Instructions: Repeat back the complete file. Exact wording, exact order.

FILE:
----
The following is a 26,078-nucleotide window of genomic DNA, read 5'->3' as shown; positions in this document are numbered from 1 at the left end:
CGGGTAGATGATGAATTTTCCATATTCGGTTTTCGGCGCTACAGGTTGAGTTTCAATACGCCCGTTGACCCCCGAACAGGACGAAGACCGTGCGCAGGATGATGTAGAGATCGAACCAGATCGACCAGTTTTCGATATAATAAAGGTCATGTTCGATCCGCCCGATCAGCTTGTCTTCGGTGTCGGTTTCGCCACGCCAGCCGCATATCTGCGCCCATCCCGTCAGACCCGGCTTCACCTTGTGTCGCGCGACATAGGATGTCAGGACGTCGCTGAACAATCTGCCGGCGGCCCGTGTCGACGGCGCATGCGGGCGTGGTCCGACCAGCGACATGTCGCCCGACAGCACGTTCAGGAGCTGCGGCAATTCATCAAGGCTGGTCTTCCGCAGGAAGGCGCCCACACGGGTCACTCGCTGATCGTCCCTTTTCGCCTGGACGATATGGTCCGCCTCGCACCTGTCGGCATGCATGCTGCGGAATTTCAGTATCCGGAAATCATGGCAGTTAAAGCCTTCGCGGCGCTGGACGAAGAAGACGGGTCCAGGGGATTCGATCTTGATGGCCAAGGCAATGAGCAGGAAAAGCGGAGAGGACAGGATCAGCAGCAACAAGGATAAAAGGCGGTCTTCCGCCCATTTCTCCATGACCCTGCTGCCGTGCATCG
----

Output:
The following is a 26,078-nucleotide window of genomic DNA, read 5'->3' as shown; positions in this document are numbered from 1 at the left end:
CGGGTAGATGATGAATTTTCCATATTCGGTTTTCGGCGCTACAGGTTGAGTTTCAATACGCCCGTTGACCCCCGAACAGGACGAAGACCGTGCGCAGGATGATGTAGAGATCGAACCAGATCGACCAGTTTTCGATATAATAAAGGTCATGTTCGATCCGCCCGATCAGCTTGTCTTCGGTGTCGGTTTCGCCACGCCAGCCGCATATCTGCGCCCATCCCGTCAGACCCGGCTTCACCTTGTGTCGCGCGACATAGGATGTCAGGACGTCGCTGAACAATCTGCCGGCGGCCCGTGTCGACGGCGCATGCGGGCGTGGTCCGACCAGCGACATGTCGCCCGACAGCACGTTCAGGAGCTGCGGCAATTCATCAAGGCTGGTCTTCCGCAGGAAGGCGCCCACACGGGTCACTCGCTGATCGTCCCTTTTCGCCTGGACGATATGGTCCGCCTCGCACCTGTCGGCATGCATGCTGCGGAATTTCAGTATCCGGAAATCATGGCAGTTAAAGCCTTCGCGGCGCTGGACGAAGAAGACGGGTCCAGGGGATTCGATCTTGATGGCCAAGGCAATGAGCAGGAAAAGCGGAGAGGACAGGATCAGCAGCAACAAGGATAAAAGGCGGTCTTCCGCCCATTTCTCCATGACCCTGCTGCCGTGCATCG